As David Crosby once said about drug addiction (a lyric that Dylan could easily have written about Satan),

    Now, he's sneaky
    And he'll smile
    Right at you, pretend
    To lick your boots
    And all the while,
    He'll be thinking
    How to rip your soul
    Out by the roots.

    But apart from Satan hiding out and taking different forms on "Infidels", there's duality. "I and I" and "Jokerman" simply drip with duality - the good and bad intertwining because humanity is so imperfect (and always so good at letting Bob down - see "Making a Liar Out of Me"). This isn't the first time we hear about the "persecutor within" - he's right there on "Where Are You Tonight?" ("I fought with my twin, that enemy within, 'til both of us fell by the way")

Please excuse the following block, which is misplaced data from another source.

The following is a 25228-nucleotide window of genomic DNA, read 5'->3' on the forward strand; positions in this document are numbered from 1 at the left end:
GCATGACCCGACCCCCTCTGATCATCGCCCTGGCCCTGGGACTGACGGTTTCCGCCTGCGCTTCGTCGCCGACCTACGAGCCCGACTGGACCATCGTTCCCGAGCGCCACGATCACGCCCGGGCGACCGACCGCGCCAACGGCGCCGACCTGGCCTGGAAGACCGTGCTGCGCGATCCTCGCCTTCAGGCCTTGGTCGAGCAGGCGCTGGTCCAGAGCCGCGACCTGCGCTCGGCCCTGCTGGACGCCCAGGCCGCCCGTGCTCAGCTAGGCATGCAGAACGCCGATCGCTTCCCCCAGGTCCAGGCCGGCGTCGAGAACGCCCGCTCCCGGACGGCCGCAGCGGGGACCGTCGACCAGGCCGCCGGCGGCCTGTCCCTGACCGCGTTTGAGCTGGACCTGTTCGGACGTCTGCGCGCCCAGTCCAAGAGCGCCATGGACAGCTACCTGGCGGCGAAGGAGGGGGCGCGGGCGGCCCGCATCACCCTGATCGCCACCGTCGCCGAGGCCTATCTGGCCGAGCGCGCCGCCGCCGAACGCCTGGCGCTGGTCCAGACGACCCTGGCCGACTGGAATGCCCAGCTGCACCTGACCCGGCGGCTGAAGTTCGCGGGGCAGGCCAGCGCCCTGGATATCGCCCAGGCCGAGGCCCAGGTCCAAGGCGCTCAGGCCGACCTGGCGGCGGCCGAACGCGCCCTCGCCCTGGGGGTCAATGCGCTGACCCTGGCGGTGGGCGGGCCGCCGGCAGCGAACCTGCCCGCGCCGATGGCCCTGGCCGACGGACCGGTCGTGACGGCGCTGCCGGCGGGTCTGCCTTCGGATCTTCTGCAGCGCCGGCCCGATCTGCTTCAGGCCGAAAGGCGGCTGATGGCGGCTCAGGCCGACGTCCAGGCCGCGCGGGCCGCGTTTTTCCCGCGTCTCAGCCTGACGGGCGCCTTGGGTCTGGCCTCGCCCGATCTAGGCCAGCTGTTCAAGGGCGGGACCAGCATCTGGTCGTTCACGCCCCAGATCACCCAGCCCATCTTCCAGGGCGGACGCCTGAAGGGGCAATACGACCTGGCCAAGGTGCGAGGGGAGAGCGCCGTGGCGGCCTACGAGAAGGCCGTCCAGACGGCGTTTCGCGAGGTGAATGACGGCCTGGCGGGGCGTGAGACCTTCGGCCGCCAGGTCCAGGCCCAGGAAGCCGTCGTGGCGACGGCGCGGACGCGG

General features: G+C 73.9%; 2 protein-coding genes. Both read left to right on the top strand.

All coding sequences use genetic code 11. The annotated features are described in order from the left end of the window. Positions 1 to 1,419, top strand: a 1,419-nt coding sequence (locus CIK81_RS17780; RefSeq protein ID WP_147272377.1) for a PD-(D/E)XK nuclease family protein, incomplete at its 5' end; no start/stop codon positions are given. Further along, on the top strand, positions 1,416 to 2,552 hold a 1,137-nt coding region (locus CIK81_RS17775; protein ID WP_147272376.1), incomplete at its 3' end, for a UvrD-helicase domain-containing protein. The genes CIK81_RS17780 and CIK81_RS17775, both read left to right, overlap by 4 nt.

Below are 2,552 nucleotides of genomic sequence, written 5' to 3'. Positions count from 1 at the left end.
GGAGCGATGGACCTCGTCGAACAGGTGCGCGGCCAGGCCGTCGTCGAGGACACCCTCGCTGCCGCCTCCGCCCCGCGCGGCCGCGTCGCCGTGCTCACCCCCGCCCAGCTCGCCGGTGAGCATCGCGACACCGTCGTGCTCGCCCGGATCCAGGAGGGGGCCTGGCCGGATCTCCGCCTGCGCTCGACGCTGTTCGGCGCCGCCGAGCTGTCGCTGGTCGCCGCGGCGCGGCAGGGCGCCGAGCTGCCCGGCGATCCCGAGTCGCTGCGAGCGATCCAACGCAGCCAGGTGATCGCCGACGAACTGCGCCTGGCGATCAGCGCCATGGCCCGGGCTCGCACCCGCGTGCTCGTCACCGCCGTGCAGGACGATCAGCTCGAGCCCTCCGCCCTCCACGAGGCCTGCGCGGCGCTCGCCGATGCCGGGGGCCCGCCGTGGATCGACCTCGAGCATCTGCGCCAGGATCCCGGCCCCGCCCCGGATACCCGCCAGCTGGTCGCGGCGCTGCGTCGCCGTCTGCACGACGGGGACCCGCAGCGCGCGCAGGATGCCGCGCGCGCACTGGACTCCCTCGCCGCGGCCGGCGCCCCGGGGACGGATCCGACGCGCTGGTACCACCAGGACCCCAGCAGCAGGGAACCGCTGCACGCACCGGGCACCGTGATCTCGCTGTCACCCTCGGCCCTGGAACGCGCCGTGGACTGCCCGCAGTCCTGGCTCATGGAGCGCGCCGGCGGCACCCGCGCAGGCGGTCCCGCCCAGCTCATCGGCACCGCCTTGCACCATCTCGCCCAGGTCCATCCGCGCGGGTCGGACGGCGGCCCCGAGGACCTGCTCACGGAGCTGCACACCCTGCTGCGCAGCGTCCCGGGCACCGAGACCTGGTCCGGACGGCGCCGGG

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  10. asdf35

    asdf35 Forum Resident

    Location:
    Austin TX
    Well, he starred-in and must have personally approved the "Tight Connection" video. I was going to post it for reference but I just can't.
     
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  11. adriatikfan

    adriatikfan Forum Resident

    Thanks for posting this. One of my favourite ever Dylan performances. Over the years I must have added considerably to the YouTube count total for these three tracks.

    This three-song performance with 'The Plugz' is *for me* one of the highlights of Dylan's performing career. I know that there are many who dislike the interpretations but Dylan is *for me* at the top of his game here. Dylan is so caught up in the performances, his energy driving and being driven by the band. And this pared down version of Jokerman is the true highlight of this three song cameo. Dylan is in control of the band, leading and directing, fully aware of the raucous music-making they are involved in and then wanders off-stage and off-camera on live TV in front of a huge audience to locate the correct harmonica.